Labor will face pressure to push through parts of its own workplace law reform package with the crossbench and coalition teaming up to force the government’s hand.
The legislation would bring sweeping changes to workplace laws which include closing a loophole that allows companies to negotiate a rate of pay with employees and then pay labour hire less.
There are also added protections for gig economy workers and more opportunities for some casuals to transition into permanent work.
Labor initially wanted the legislation passed by the end of the year but the Senate teamed up to push an inquiry into the laws back until early next year.
The opposition and business groups oppose those changes.
However, there is broad support for four less contentious measures in the reforms.
The first would make it easier for frontline responders to access claims for post-traumatic stress disorder by stripping away the need to prove it happened at work.
The others include greater protections for workers experiencing domestic violence and small businesses as well as bringing deadly silica dust in line with asbestos to allow it to be better regulated and workers to be better supported.
Silica dust can result in incurable silicosis.
Independent senators David Pocock and Jacqui Lambie will move private bills to introduce Labor’s less contentious laws into parliament.
Senator Pocock said testimony and evidence given to an inquiry into the bill made it clear it was a large and complex piece of legislation that needed to be properly worked through.
“But what was equally clear from the testimony is that things like presumptive legislation for first responders looking to access Comcare for PTSD is both urgent and can be done now,” he told AAP.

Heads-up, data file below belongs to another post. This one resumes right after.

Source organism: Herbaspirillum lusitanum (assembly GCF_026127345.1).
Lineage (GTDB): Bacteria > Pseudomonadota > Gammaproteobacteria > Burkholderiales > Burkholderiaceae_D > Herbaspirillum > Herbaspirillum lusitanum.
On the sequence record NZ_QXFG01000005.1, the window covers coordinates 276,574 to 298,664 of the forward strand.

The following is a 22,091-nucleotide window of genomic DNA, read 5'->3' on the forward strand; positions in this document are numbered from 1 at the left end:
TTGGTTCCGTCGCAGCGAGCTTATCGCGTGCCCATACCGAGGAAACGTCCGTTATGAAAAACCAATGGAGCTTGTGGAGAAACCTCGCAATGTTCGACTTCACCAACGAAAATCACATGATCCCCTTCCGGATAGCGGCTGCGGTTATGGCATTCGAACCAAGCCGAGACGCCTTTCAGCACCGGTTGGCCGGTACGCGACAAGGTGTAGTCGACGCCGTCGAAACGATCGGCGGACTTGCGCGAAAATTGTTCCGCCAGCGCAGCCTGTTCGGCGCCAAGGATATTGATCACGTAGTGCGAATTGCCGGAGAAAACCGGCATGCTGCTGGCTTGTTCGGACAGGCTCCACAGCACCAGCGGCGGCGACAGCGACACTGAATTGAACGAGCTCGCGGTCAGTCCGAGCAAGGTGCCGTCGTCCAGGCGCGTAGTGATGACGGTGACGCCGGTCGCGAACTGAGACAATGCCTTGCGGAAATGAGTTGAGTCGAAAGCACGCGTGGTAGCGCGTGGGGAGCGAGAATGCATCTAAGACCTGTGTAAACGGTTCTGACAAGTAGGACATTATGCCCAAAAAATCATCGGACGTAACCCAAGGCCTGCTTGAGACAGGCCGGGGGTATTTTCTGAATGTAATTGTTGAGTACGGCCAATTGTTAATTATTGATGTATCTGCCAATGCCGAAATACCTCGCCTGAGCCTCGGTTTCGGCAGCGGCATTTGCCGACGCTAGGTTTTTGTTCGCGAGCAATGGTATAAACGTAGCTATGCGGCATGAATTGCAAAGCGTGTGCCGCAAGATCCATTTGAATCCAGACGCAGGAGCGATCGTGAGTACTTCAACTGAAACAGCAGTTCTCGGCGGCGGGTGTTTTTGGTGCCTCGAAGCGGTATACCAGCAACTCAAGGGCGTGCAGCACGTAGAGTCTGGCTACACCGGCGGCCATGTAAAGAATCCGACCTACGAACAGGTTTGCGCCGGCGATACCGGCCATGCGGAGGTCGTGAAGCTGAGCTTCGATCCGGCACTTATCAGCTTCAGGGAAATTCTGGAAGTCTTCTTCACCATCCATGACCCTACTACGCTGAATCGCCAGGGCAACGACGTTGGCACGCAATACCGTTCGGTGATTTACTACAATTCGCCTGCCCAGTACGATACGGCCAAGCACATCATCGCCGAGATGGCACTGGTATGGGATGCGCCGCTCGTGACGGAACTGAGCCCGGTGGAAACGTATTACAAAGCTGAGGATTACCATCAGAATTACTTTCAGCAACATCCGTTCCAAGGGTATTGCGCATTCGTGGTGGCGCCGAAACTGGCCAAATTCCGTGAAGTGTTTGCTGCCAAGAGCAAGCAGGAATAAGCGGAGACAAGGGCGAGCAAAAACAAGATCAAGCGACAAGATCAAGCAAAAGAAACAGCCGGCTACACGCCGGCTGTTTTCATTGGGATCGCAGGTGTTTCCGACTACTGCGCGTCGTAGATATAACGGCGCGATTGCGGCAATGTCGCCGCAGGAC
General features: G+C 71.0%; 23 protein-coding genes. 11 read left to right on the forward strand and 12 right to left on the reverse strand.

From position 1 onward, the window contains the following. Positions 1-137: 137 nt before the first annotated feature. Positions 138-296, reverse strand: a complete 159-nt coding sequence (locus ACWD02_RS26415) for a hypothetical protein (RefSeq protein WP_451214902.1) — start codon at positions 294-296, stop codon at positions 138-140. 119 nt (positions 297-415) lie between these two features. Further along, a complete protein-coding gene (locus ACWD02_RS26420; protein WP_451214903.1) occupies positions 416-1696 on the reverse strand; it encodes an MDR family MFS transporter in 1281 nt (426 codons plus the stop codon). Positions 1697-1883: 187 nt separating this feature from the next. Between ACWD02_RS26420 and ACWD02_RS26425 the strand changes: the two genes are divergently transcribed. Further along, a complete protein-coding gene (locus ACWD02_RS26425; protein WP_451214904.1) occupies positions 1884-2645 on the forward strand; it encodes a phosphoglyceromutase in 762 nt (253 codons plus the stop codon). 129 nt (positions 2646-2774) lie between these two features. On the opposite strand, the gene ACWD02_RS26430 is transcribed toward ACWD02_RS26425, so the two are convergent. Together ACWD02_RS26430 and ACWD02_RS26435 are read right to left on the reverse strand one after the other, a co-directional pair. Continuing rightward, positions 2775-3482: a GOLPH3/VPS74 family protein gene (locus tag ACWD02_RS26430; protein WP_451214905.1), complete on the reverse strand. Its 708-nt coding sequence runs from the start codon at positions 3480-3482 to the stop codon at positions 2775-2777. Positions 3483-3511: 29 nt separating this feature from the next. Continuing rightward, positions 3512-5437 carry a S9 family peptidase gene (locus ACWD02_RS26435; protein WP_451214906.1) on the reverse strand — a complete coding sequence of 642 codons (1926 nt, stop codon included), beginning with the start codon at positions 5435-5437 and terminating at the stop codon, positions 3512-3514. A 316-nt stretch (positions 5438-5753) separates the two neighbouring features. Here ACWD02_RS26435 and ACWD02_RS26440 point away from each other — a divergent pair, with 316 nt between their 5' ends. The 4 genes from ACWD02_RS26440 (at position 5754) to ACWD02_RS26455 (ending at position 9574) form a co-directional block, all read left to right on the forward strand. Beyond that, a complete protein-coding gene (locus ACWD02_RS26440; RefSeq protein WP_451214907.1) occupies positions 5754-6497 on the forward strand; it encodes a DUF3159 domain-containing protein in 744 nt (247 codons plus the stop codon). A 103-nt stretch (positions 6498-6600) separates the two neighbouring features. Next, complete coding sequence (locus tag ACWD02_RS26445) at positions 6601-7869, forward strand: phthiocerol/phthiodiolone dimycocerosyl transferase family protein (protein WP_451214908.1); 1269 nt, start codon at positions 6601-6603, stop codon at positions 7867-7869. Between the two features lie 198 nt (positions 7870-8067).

“That’s why Senator Lambie and I are pushing ahead with our private senator’s bills so these four important parts of the omnibus are dealt with now while we work through the details of the other measures.”
Shadow attorney-general Michaelia Cash said the opposition would support the move but the coalition remains opposed to the broader reforms.
“Small businesses are already grappling with the cost of doing business and they’re now saying that the changes made in particular in relation to the definition of casual is going to cause them even further pain,” she told AAP.
“The impact on both productivity and jobs is going to be potentially devastating.”
The Australian Industry Group has said the changes would hold back investment and not create a single job as they would add further burdens and compliance costs to employers.
The government and unions have rejected this, saying pathways to allow some casuals to become permanent employees and fairer pay rates for gig workers would boost wages and job security.
Senator Lambie has criticised the government for putting the broadly accepted reforms with the more contentious changes to hold the crossbench to ransom in order to pass the laws.
Employment Minister Tony Burke has refused to split the package, saying the whole thing was needed to boost wages and protections.